13 Things Your Jeweler Isn’t Telling You—and 13 Solutions for Every Rookie Mistake
By Devorah Isenberg
, Friday, April 15, 2011
By Devorah Isenberg
, April 15, 2011
Reader’s Digest’s monthly feature exposes the secrets behind every service industry, from doctors to baristas, allowing you to make better, more informed choices no matter what service you are receiving or product you are buying. This month, Reader’s Digest turns its attention to jewelers, revealing the 13 most common mistakes that ill-informed consumers can make. But of course, not every jeweler would let you fall into that trap, so we’ve countered every one of these possible mistakes with a simple solution that will ensure that when you go to purchase a diamond ring or gemstone necklace, you are getting the best product at the best price. In Houston, engagement rings and diamond jewelry
are available in dozens of stores, so if you want to buy diamond rings that are worth every penny, you will want to know these tips. Whether you are looking for a tiffany ring, a loose diamond, or a gorgeous colored gemstone, these tips will help you shop like a pro.
1) If you are getting a really incredible price on a ruby, it may not be real. Several jewelers nationwide have been caught selling “composite rubies,” which can contain up to 50% glass.
Solution: Get a certificate! Gemstone certification may not work exactly like loose diamond certification, but there are reliable, reputable reports on gemstones from GIA and other well-known labs. Don’t buy a high-quality colored stone without one. Alternatively, choose a spinel—a gorgeous red stone with great light performance and excellent durability. When you buy engagement rings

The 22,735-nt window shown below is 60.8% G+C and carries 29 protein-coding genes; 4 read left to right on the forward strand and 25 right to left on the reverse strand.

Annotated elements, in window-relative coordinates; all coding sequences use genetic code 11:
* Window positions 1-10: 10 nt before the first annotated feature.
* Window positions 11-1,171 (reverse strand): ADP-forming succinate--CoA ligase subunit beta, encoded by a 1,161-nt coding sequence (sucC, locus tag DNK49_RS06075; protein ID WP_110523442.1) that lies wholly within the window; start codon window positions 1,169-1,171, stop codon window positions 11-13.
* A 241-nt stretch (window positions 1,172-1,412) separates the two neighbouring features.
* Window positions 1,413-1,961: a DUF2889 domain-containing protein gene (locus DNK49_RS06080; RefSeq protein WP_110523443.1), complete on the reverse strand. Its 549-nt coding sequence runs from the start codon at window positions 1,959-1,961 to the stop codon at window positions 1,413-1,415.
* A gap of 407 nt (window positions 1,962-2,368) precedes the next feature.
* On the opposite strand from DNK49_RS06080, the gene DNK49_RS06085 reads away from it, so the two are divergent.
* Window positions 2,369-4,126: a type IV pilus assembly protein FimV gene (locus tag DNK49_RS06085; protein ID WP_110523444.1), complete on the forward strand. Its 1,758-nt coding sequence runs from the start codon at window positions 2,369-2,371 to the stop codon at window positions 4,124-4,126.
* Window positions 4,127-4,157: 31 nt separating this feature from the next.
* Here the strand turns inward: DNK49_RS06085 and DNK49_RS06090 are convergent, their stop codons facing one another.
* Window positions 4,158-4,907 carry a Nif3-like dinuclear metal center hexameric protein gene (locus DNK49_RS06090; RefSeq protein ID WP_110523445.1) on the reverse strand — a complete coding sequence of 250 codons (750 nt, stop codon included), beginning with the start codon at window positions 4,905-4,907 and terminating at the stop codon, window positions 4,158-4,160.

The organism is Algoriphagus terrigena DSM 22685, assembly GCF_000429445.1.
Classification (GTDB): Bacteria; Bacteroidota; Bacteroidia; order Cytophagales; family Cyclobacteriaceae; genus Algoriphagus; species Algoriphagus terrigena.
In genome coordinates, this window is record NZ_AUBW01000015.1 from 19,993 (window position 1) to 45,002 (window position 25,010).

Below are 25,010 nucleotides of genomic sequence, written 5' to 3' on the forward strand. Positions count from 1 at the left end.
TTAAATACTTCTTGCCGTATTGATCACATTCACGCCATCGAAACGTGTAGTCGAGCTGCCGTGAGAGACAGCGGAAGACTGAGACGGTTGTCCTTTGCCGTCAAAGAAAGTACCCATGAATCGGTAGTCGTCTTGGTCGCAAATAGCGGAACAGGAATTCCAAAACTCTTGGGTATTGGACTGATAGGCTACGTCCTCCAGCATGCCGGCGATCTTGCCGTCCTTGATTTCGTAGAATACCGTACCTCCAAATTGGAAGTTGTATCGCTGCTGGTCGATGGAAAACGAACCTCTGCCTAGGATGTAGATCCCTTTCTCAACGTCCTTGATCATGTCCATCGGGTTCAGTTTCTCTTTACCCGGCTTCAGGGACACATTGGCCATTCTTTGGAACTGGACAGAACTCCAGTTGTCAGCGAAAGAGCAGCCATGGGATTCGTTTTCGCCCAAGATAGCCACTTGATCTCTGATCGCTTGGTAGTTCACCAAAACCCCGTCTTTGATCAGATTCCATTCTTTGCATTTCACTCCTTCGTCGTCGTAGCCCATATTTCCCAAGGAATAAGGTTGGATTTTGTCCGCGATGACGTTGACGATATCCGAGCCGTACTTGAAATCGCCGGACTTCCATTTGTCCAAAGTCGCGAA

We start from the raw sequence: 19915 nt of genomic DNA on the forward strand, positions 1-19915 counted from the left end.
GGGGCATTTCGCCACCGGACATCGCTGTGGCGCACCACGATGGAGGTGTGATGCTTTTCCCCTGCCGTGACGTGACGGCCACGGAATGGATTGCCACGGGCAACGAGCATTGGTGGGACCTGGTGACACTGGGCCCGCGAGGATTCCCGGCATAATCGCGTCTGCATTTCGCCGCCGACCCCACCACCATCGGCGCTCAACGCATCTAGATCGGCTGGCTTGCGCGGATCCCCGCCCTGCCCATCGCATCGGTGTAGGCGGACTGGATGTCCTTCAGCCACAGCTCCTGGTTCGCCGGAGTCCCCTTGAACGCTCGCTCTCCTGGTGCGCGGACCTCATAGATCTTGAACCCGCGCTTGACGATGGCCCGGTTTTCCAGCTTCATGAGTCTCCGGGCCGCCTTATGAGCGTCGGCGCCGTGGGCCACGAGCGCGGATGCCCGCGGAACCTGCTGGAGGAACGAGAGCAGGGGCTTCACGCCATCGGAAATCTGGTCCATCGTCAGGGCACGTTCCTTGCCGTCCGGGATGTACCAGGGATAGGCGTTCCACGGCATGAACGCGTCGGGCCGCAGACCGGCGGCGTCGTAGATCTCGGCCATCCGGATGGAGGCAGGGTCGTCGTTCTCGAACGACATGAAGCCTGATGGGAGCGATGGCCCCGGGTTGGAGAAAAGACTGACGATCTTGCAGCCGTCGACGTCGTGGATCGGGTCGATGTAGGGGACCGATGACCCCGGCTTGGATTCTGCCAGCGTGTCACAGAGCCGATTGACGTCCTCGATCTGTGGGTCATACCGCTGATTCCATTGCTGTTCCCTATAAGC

with gemstones, make sure the gemstones are durable and high-quality.
2) If the underside and corners of the ring aren’t smooth, that’s a sign of poor craftsmanship and finishing. Rough edges and visible joints between the ring parts is a sign that corners have been cut somewhere else as well.
Solution: If you are buying in a bricks-and-mortar store, look at the ring itself. Try it on, run your finger around every edge, and look for exposed sutures (where two pieces of the ring have been soldered together.) Luckily, Houston jewelry stores
are known to be accommodating and friendly when it comes to trying on and examining before you buy diamonds and diamond jewelry. If you are buying online, read tons of online reviews and trust the wisdom of the crowd—if they’ve all been happy with their rings, you will be too.
3) If your favorite color is blue, you’re probably going to ask for a sapphire. But many other stones — including spinel, tanzanite, and tourmaline — also come in blue, and sapphires come in many colors besides blue. You just have to ask for it.
Solution: If you are specifically looking for a sapphire, whether it’s because you are September birthday or you are a huge royal wedding buff, jewelers can definitely supply you with sapphire rings and necklaces. And if you want a high-quality, but more affordable alternative to fancy colored diamonds, sapphires come in many colors besides blue that make modern alternatives to the classic colorless diamond. But if you just like the color blue, look into all the little-known blue stones—you may find something you like even more.
4) You might think never taking your ring off is a good idea because it prevents you from losing it, but it is not only unsanitary, it can cause damage to the ring and even cause you to lose the ring altogether.
Solution: Take off your ring whenever you do anything messy or potentially dangerous to the ring, like gardening, washing dishes, crafts, or painting. If you often need to take your ring off in the same place, like at the kitchen sink, place a pretty little box there so you’ll always have a safe place to keep it. (Never hold the ring between your teeth.)That way you prevent damage or loss of the ring, and you won’t have to clean it nearly as often.
5) Look for jewelry stores with American Gem Society credentials, and AGS certified diamonds
, which means they will have more diamond knowledge and a higher code of ethics than anywhere else.